What Determines Innovation in the Manufacturing Sector? Evidence from Pakistan.

Hamna Ahmed, Mahreen Mahmud

Abstract


This study analysed the behaviour of a sample of manufacturing
firms in Pakistan in order to understand what determines innovative
activity employing a panel data set for the years 2002 and 2006-07.
Probit estimation results reveal that size of the firm and human
resource quality are important internal factors that increase the
likelihood of a firm innovating. Interestingly, whether a firm is
exporting or not has no bearing. However, post innovating there is a
large increase in number of firms who export. Externally, presence in a
geographic cluster is important though further analysis reveals that the
impact varies according to firm size. Size per se does not increase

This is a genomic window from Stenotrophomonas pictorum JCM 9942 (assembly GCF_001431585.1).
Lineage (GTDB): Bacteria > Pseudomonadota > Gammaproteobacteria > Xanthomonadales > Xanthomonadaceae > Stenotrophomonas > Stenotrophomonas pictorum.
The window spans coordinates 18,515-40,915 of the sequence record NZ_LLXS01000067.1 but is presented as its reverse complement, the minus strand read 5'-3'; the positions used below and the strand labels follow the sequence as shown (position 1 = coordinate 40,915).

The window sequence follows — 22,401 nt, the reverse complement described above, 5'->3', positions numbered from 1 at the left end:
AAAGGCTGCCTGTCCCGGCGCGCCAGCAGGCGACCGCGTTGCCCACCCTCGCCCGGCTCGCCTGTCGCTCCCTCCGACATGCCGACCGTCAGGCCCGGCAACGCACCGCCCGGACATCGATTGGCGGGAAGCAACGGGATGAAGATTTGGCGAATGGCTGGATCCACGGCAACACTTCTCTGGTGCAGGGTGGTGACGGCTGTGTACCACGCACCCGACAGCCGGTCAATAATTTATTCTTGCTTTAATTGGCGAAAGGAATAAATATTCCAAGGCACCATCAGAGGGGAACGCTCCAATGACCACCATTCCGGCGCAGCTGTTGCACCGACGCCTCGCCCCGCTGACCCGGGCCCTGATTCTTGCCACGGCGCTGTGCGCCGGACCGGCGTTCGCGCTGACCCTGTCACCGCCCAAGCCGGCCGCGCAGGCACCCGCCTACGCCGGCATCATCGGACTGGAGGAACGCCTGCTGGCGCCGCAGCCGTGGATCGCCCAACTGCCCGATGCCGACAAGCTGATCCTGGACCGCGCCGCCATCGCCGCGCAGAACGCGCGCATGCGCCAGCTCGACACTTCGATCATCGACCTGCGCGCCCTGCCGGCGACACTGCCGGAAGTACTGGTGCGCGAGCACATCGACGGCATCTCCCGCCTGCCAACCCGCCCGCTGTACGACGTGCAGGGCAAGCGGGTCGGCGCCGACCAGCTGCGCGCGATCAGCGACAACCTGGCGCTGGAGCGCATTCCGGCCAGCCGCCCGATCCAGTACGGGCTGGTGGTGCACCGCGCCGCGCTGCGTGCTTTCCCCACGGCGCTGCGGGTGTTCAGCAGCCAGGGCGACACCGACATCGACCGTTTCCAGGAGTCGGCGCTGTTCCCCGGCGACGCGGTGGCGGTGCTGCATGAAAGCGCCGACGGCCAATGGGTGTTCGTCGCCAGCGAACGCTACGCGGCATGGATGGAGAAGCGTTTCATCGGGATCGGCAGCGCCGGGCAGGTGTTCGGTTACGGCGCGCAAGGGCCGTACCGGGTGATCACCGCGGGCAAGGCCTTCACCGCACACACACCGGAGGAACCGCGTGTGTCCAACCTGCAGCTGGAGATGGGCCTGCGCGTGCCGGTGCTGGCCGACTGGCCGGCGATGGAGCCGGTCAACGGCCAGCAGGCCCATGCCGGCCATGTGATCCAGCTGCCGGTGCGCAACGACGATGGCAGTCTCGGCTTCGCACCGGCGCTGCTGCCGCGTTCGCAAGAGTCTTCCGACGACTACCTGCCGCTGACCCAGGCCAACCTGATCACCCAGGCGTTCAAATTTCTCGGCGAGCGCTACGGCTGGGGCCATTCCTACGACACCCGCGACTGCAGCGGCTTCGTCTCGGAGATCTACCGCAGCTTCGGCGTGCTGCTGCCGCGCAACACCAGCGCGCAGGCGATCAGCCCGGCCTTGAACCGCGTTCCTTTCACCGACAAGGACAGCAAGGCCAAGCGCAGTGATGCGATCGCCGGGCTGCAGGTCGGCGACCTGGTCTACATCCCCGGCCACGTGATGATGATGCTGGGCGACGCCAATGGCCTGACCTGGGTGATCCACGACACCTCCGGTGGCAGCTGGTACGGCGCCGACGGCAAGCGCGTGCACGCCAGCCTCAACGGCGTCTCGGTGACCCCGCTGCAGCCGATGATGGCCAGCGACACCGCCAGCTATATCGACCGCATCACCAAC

likelihood of innovating for medium sized firm who only have an
advantage over small sized firms when present in a cluster. Large firms
on the other hand continue to have an advantage and the advantage
further increases with presence in a cluster. Finally, analysis by
product and process innovators reveals that the characteristics of firms
undertaking the two types of innovative activity are similar. The only
noteworthy difference being that process innovation does not benefit
from presence of a firm in a cluster which might be attributable to the
more visible nature of product innovation which benefits from
technological spillovers that are a characteristic of presence in a
cluster. JEL classifications: O14, O31, O33, L6 Keywords: Innovation and
Invention: Processes and Incentive, Developing Countries, Industry
Study

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DOI: https://doi.org/10.30541/v50i4IIpp.365-376

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